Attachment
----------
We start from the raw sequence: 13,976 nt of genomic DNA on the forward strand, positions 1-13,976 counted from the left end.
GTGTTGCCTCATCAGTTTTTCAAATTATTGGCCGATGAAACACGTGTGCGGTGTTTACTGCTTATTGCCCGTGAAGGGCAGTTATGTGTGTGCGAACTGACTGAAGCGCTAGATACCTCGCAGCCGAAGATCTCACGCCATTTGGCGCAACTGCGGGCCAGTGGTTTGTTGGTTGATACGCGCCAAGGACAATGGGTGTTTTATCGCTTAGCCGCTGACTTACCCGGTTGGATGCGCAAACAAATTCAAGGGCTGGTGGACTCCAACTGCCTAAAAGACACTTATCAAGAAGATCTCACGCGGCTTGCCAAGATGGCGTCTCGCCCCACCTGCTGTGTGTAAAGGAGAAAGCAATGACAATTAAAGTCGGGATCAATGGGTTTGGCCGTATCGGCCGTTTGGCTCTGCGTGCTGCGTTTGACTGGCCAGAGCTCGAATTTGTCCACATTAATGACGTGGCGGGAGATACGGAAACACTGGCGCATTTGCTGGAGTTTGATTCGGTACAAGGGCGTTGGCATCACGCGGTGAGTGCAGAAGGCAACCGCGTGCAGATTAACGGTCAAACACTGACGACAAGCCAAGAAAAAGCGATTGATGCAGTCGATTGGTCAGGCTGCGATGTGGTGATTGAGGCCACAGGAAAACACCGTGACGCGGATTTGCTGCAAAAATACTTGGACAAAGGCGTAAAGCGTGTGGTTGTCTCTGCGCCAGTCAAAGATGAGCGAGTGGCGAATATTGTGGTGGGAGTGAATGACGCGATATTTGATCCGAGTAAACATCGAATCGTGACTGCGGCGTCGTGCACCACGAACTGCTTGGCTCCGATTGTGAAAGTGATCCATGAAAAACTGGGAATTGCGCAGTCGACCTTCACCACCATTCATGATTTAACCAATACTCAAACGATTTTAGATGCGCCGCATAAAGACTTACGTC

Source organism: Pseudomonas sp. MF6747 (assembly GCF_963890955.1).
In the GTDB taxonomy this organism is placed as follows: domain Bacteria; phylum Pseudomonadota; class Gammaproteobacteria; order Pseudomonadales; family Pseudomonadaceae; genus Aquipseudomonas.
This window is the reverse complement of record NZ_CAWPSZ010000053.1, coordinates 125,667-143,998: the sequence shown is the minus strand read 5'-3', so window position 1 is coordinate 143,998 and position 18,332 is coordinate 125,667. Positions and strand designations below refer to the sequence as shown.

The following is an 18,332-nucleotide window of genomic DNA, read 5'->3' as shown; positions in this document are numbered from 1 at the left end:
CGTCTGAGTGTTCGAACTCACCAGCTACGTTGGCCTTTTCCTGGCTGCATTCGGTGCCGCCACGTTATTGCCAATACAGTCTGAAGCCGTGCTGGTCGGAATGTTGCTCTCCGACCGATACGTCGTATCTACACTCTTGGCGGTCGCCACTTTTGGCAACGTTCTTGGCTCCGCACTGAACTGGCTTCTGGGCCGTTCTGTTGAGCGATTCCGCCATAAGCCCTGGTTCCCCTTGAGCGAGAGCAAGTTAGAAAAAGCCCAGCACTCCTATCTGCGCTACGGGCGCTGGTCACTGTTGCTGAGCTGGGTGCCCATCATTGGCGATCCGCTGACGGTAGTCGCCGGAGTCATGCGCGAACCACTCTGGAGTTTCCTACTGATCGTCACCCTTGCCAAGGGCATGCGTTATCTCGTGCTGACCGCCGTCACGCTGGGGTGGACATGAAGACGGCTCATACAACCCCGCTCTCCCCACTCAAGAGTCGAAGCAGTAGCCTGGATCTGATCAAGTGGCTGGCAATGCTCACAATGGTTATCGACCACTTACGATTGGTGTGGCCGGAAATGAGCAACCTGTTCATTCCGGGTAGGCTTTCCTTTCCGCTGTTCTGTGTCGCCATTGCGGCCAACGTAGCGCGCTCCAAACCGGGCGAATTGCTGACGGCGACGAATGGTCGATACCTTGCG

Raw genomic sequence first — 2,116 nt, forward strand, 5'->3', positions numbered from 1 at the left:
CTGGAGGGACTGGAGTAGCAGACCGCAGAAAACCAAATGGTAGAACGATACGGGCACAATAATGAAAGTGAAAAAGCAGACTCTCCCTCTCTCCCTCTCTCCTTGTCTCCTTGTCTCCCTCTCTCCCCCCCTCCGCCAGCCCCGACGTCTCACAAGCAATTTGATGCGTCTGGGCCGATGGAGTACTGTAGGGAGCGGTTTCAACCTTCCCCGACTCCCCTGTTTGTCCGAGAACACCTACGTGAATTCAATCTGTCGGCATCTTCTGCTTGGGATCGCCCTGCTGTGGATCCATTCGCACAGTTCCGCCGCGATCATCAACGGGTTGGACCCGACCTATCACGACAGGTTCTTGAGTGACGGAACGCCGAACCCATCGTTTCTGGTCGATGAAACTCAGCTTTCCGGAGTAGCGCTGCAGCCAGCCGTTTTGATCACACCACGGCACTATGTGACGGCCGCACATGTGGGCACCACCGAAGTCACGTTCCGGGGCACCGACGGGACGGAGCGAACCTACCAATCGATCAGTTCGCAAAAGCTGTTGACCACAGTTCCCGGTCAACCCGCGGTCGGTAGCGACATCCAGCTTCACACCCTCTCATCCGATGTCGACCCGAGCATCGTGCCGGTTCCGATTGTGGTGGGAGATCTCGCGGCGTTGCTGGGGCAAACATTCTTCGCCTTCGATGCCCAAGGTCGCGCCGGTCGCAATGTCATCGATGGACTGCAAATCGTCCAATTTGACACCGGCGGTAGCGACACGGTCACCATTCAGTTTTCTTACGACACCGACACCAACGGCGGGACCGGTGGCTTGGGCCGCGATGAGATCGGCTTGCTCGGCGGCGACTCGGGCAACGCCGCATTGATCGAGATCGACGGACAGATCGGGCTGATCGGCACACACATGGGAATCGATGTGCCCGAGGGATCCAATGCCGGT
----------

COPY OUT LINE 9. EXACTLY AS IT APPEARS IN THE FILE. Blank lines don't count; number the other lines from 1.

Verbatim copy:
CTGGAGGGACTGGAGTAGCAGACCGCAGAAAACCAAATGGTAGAACGATACGGGCACAATAATGAAAGTGAAAAAGCAGACTCTCCCTCTCTCCCTCTCTCCTTGTCTCCTTGTCTCCCTCTCTCCCCCCCTCCGCCAGCCCCGACGTCTCACAAGCAATTTGATGCGTCTGGGCCGATGGAGTACTGTAGGGAGCGGTTTCAACCTTCCCCGACTCCCCTGTTTGTCCGAGAACACCTACGTGAATTCAATCTGTCGGCATCTTCTGCTTGGGATCGCCCTGCTGTGGATCCATTCGCACAGTTCCGCCGCGATCATCAACGGGTTGGACCCGACCTATCACGACAGGTTCTTGAGTGACGGAACGCCGAACCCATCGTTTCTGGTCGATGAAACTCAGCTTTCCGGAGTAGCGCTGCAGCCAGCCGTTTTGATCACACCACGGCACTATGTGACGGCCGCACATGTGGGCACCACCGAAGTCACGTTCCGGGGCACCGACGGGACGGAGCGAACCTACCAATCGATCAGTTCGCAAAAGCTGTTGACCACAGTTCCCGGTCAACCCGCGGTCGGTAGCGACATCCAGCTTCACACCCTCTCATCCGATGTCGACCCGAGCATCGTGCCGGTTCCGATTGTGGTGGGAGATCTCGCGGCGTTGCTGGGGCAAACATTCTTCGCCTTCGATGCCCAAGGTCGCGCCGGTCGCAATGTCATCGATGGACTGCAAATCGTCCAATTTGACACCGGCGGTAGCGACACGGTCACCATTCAGTTTTCTTACGACACCGACACCAACGGCGGGACCGGTGGCTTGGGCCGCGATGAGATCGGCTTGCTCGGCGGCGACTCGGGCAACGCCGCATTGATCGAGATCGACGGACAGATCGGGCTGATCGGCACACACATGGGAATCGATGTGCCCGAGGGATCCAATGCCGGT